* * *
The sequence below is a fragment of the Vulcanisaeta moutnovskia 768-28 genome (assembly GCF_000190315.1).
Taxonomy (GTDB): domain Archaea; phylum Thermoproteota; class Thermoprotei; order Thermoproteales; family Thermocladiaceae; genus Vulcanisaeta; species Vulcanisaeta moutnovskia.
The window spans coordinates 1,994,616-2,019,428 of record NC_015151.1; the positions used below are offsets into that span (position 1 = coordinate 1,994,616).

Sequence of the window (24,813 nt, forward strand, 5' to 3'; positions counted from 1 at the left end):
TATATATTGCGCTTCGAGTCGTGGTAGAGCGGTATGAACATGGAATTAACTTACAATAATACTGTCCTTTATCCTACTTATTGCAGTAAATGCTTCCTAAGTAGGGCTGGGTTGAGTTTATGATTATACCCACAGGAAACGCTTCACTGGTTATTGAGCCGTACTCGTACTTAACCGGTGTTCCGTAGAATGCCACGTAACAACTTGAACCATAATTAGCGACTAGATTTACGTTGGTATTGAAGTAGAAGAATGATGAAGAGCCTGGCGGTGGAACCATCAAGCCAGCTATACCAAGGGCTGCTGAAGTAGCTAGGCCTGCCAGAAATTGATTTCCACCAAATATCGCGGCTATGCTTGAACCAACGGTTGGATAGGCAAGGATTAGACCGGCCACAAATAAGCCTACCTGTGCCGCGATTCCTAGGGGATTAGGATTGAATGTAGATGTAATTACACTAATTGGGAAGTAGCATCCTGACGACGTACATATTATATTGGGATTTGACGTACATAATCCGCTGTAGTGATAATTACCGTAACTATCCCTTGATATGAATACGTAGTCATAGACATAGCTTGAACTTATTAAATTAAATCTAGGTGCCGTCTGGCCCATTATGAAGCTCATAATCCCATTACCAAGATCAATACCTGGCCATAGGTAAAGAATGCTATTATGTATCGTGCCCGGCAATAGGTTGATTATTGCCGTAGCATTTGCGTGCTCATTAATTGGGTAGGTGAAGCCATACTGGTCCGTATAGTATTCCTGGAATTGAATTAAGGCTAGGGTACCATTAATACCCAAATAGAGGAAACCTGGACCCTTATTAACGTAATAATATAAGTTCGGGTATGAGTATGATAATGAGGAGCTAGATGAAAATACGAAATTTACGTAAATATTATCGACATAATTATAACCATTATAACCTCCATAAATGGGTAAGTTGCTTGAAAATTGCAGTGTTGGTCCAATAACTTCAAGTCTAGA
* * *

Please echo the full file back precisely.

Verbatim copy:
The sequence below is a fragment of the Vulcanisaeta moutnovskia 768-28 genome (assembly GCF_000190315.1).
Taxonomy (GTDB): domain Archaea; phylum Thermoproteota; class Thermoprotei; order Thermoproteales; family Thermocladiaceae; genus Vulcanisaeta; species Vulcanisaeta moutnovskia.
The window spans coordinates 1,994,616-2,019,428 of record NC_015151.1; the positions used below are offsets into that span (position 1 = coordinate 1,994,616).

Sequence of the window (24,813 nt, forward strand, 5' to 3'; positions counted from 1 at the left end):
TATATATTGCGCTTCGAGTCGTGGTAGAGCGGTATGAACATGGAATTAACTTACAATAATACTGTCCTTTATCCTACTTATTGCAGTAAATGCTTCCTAAGTAGGGCTGGGTTGAGTTTATGATTATACCCACAGGAAACGCTTCACTGGTTATTGAGCCGTACTCGTACTTAACCGGTGTTCCGTAGAATGCCACGTAACAACTTGAACCATAATTAGCGACTAGATTTACGTTGGTATTGAAGTAGAAGAATGATGAAGAGCCTGGCGGTGGAACCATCAAGCCAGCTATACCAAGGGCTGCTGAAGTAGCTAGGCCTGCCAGAAATTGATTTCCACCAAATATCGCGGCTATGCTTGAACCAACGGTTGGATAGGCAAGGATTAGACCGGCCACAAATAAGCCTACCTGTGCCGCGATTCCTAGGGGATTAGGATTGAATGTAGATGTAATTACACTAATTGGGAAGTAGCATCCTGACGACGTACATATTATATTGGGATTTGACGTACATAATCCGCTGTAGTGATAATTACCGTAACTATCCCTTGATATGAATACGTAGTCATAGACATAGCTTGAACTTATTAAATTAAATCTAGGTGCCGTCTGGCCCATTATGAAGCTCATAATCCCATTACCAAGATCAATACCTGGCCATAGGTAAAGAATGCTATTATGTATCGTGCCCGGCAATAGGTTGATTATTGCCGTAGCATTTGCGTGCTCATTAATTGGGTAGGTGAAGCCATACTGGTCCGTATAGTATTCCTGGAATTGAATTAAGGCTAGGGTACCATTAATACCCAAATAGAGGAAACCTGGACCCTTATTAACGTAATAATATAAGTTCGGGTATGAGTATGATAATGAGGAGCTAGATGAAAATACGAAATTTACGTAAATATTATCGACATAATTATAACCATTATAACCTCCATAAATGGGTAAGTTGCTTGAAAATTGCAGTGTTGGTCCAATAACTTCAAGTCTAGA